By now, we’re all more than familiar with the scene of college students reaching a collective fever pitch in their collective protest of an on-campus speaker, fellow student, or faculty member whose views they’ve deemed beyond the pale.
But what many, including longtime professor Dr. Carol Swain, had assumed to be a phenomenon easily explained by an overabundance of easily manipulable youthful passions has since metastasized into the adult world made up of corporations, governments, and even major law firms.
“Many of us would chuckle and say, ‘Wait until they get into the real world, they’re going to find out that they’re not going to have safe spaces,’” Swain said. “Well, what has happened is that these young people graduated from college — many of them from elite schools — and they re-created the college experience in the corporate environment. And so that’s part of what’s going on.”
The latest example in a highly disturbing trend of corporate cancelations was told to readers of the Wall Street Journal in late 2022. That’s when Robin Keller explained how what she described as her “unblemished 44-year career” in corporate law came to an abrupt end after she voiced approval for the U.S. Supreme Court’s Dobbs decision striking down Roe v. Wade and handing the issue of abortion back to the states.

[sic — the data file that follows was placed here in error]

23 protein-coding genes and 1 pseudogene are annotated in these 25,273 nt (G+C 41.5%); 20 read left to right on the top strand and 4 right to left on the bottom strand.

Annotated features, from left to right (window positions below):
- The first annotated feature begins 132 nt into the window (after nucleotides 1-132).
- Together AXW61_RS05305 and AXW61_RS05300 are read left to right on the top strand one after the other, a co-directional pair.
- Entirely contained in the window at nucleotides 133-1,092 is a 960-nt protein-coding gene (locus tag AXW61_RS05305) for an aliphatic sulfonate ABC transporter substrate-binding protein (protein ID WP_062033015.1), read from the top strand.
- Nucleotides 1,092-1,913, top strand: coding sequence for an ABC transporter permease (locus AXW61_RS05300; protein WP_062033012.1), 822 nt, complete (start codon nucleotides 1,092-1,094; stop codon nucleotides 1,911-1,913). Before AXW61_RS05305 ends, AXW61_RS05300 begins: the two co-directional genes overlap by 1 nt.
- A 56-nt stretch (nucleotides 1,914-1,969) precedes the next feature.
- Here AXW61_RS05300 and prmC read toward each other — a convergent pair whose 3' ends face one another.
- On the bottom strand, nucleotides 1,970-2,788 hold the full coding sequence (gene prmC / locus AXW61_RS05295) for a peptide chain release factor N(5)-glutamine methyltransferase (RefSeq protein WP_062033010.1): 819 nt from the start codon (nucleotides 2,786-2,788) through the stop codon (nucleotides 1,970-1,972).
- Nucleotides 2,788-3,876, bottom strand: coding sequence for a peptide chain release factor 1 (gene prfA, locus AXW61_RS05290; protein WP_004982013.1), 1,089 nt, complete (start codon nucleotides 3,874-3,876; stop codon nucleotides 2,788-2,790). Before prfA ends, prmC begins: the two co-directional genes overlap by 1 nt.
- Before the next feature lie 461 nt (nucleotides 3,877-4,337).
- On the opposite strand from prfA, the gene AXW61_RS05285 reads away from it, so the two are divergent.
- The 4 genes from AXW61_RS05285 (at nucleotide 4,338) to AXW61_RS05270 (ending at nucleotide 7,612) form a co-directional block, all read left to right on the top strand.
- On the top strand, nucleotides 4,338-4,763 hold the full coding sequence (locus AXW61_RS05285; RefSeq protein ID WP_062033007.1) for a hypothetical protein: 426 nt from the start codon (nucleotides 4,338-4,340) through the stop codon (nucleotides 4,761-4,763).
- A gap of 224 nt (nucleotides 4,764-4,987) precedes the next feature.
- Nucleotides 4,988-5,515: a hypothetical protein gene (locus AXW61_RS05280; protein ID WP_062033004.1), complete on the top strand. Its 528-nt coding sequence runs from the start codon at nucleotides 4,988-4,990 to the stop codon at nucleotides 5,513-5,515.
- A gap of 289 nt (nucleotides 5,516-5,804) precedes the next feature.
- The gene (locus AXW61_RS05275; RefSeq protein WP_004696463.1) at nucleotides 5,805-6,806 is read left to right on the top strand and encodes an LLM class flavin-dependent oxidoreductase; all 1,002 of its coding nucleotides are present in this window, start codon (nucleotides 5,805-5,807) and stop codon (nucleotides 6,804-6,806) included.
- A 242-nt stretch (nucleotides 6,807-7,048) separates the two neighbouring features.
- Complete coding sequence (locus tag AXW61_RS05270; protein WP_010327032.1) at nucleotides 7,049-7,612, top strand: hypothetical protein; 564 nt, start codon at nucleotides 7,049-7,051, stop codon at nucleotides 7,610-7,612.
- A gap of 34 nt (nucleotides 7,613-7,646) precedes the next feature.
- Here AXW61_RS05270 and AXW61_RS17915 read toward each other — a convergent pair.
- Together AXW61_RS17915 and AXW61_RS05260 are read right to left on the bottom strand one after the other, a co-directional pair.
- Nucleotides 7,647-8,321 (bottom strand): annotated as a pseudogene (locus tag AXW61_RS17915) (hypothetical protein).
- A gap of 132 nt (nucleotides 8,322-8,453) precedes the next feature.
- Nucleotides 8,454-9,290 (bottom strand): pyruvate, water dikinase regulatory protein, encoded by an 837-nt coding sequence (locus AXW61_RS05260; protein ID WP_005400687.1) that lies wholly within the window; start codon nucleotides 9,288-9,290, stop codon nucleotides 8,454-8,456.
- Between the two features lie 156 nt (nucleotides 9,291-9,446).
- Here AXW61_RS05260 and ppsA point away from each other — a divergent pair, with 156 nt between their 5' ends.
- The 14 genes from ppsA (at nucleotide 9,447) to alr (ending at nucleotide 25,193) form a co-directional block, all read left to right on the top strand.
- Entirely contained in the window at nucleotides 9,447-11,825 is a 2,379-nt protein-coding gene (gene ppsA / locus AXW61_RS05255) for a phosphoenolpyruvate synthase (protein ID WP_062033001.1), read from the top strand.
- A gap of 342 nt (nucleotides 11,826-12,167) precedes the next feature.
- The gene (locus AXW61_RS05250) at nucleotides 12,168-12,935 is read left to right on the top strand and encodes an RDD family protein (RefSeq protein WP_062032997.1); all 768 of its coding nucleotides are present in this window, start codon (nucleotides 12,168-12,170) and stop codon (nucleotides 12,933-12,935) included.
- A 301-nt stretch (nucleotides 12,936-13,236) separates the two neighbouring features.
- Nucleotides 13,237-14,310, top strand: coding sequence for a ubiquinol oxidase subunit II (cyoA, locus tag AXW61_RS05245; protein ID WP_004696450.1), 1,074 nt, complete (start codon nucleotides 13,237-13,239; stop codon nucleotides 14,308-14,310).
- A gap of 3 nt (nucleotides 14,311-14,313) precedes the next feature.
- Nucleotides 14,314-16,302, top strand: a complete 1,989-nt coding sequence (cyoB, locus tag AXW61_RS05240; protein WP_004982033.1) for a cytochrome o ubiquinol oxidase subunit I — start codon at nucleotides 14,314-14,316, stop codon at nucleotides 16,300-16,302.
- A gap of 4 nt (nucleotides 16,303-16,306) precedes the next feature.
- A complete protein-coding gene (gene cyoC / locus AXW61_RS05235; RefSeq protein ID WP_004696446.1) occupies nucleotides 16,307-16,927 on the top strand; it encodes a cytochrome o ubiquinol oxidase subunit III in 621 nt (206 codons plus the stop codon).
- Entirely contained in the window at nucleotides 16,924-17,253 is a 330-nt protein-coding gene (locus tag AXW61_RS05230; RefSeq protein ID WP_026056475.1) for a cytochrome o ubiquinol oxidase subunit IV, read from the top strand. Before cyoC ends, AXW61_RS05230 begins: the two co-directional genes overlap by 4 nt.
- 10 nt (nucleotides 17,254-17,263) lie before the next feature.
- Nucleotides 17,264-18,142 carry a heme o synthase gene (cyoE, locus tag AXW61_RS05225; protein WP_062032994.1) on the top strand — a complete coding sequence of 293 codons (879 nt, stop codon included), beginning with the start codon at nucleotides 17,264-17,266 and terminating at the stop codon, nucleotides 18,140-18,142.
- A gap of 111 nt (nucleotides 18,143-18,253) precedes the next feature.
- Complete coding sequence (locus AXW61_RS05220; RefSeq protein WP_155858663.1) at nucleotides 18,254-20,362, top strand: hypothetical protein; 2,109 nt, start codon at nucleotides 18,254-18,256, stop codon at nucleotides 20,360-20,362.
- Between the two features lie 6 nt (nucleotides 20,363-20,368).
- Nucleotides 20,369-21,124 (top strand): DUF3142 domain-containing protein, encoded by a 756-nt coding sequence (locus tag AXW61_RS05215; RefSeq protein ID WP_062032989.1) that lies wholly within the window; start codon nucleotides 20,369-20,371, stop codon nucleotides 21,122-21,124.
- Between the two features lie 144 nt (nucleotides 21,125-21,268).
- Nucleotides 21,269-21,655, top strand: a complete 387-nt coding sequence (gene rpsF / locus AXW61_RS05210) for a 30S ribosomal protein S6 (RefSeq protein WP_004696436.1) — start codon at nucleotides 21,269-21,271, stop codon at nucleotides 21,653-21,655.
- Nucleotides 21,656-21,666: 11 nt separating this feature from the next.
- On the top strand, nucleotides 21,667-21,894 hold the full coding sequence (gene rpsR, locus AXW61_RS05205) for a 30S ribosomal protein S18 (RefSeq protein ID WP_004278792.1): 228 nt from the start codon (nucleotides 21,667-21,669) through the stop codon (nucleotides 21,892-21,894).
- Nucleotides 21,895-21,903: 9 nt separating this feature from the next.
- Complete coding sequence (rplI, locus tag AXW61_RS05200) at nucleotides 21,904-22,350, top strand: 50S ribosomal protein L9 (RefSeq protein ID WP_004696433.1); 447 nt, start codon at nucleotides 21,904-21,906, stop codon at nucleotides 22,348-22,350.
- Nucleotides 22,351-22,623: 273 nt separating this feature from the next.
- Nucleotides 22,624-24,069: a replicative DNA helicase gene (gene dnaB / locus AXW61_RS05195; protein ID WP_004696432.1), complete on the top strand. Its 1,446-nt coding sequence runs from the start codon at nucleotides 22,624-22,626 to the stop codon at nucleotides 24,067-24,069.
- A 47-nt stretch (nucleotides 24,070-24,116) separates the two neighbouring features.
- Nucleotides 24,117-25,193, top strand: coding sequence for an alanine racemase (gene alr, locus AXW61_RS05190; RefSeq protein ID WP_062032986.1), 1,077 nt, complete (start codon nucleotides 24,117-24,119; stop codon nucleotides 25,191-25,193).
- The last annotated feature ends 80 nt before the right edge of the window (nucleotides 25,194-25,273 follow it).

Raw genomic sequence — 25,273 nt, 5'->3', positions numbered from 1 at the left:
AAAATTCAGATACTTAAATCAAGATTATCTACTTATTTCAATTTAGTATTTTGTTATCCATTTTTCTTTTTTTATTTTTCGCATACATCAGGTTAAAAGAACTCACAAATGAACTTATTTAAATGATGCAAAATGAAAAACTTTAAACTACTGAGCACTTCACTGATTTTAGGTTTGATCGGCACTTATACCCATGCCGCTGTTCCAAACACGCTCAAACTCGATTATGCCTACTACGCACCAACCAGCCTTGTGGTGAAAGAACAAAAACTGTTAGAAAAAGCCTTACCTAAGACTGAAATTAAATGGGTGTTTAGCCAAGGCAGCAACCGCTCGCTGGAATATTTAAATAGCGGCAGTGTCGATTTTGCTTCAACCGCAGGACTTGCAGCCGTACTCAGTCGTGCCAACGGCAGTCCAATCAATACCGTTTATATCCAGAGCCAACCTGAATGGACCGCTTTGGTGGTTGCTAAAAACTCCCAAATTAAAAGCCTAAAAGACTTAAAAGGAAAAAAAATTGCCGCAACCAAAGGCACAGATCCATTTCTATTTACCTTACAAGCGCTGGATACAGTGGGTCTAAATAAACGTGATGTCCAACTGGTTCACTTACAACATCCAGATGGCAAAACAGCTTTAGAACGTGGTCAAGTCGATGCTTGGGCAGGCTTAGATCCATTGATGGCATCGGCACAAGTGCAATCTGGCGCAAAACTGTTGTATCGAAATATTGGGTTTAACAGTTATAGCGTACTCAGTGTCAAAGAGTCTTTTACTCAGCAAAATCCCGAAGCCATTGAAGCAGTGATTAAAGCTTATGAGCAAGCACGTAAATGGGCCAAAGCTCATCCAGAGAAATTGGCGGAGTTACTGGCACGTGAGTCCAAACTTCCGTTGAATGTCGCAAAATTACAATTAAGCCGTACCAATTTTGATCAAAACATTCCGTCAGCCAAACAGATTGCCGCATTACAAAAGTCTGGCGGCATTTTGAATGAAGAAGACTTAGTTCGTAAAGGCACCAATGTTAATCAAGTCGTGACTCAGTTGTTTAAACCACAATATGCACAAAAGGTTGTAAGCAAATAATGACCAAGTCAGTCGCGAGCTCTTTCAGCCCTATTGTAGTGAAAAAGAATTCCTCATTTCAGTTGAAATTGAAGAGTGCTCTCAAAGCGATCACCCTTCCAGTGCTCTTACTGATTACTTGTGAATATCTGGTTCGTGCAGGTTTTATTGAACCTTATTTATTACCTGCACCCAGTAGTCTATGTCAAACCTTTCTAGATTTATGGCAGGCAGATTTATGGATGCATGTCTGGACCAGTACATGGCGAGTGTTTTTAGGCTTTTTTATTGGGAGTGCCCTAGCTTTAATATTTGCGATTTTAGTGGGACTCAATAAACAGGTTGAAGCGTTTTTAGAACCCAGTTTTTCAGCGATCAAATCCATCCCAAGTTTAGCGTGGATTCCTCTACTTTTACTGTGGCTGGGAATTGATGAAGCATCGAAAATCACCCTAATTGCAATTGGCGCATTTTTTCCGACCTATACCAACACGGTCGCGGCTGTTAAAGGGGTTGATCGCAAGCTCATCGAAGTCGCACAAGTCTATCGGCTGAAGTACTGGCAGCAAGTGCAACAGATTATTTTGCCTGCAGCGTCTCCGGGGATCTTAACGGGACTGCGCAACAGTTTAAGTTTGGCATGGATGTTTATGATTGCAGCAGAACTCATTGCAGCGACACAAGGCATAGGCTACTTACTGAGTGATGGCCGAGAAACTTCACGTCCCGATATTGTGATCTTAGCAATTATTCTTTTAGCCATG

Shortly after the court handed down its decision, Keller was invited to an online conference call for female employees of the global law firm Hogan Lovells. Although billed as a “safe space” for women at the law firm to share their views and reaction to the decision, Keller soon found that the only “safe” opinion to articulate on the call was one of opposition to the court and support for abortion.
“I spoke up to offer a different view,” Keller wrote. “I noted that many jurists and commentators believed Roe had been wrongly decided. I said that the court was right to remand the issue to the states. I added that I thought abortion-rights advocates had brought much of the pushback against Roe on themselves by pushing for extreme policies. I referred to numerous reports of disproportionately high rates of abortion in the black community, which some have called a form of genocide. I said I thought this was tragic.”
What followed resembled the type of performative outrage seen too often on college campuses including Cal State Los Angeles, University of Florida, and even Yale School of Law over the past several years. Keller’s fellow female attorneys on the call immediately labeled her a racist and demanded she leave the meeting, while others said they had “lost their ability to breathe” after hearing her views on the court’s ruling and abortion.
Keller, at the time a retired equity partner in the firm, was suspended the same day and subjected to public condemnation by her firm and fellow attorneys. A subsequent investigation following Keller’s filing of a complaint with the firm’s general counsel’s office affirmed her initial firing and reiterated the claim that Keller was guilty of violating her firm’s antiharassment policy by stating her beliefs on the call.